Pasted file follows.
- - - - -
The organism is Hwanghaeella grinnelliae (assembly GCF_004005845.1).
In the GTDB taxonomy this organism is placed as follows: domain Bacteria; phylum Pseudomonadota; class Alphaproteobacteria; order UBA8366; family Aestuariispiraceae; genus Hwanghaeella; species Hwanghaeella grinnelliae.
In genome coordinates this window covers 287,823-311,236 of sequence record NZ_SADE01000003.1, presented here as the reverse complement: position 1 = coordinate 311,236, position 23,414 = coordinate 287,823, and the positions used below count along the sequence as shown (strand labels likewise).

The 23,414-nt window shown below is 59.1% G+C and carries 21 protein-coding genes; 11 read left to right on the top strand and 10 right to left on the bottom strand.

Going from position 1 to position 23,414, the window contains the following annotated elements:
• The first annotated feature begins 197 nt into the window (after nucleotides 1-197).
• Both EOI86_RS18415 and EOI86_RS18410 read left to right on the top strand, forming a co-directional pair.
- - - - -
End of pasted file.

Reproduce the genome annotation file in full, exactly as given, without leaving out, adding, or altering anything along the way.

The organism is Hwanghaeella grinnelliae (assembly GCF_004005845.1).
In the GTDB taxonomy this organism is placed as follows: domain Bacteria; phylum Pseudomonadota; class Alphaproteobacteria; order UBA8366; family Aestuariispiraceae; genus Hwanghaeella; species Hwanghaeella grinnelliae.
In genome coordinates this window covers 287,823-311,236 of sequence record NZ_SADE01000003.1, presented here as the reverse complement: position 1 = coordinate 311,236, position 23,414 = coordinate 287,823, and the positions used below count along the sequence as shown (strand labels likewise).

The 23,414-nt window shown below is 59.1% G+C and carries 21 protein-coding genes; 11 read left to right on the top strand and 10 right to left on the bottom strand.

Going from position 1 to position 23,414, the window contains the following annotated elements:
• The first annotated feature begins 197 nt into the window (after nucleotides 1-197).
• Both EOI86_RS18415 and EOI86_RS18410 read left to right on the top strand, forming a co-directional pair.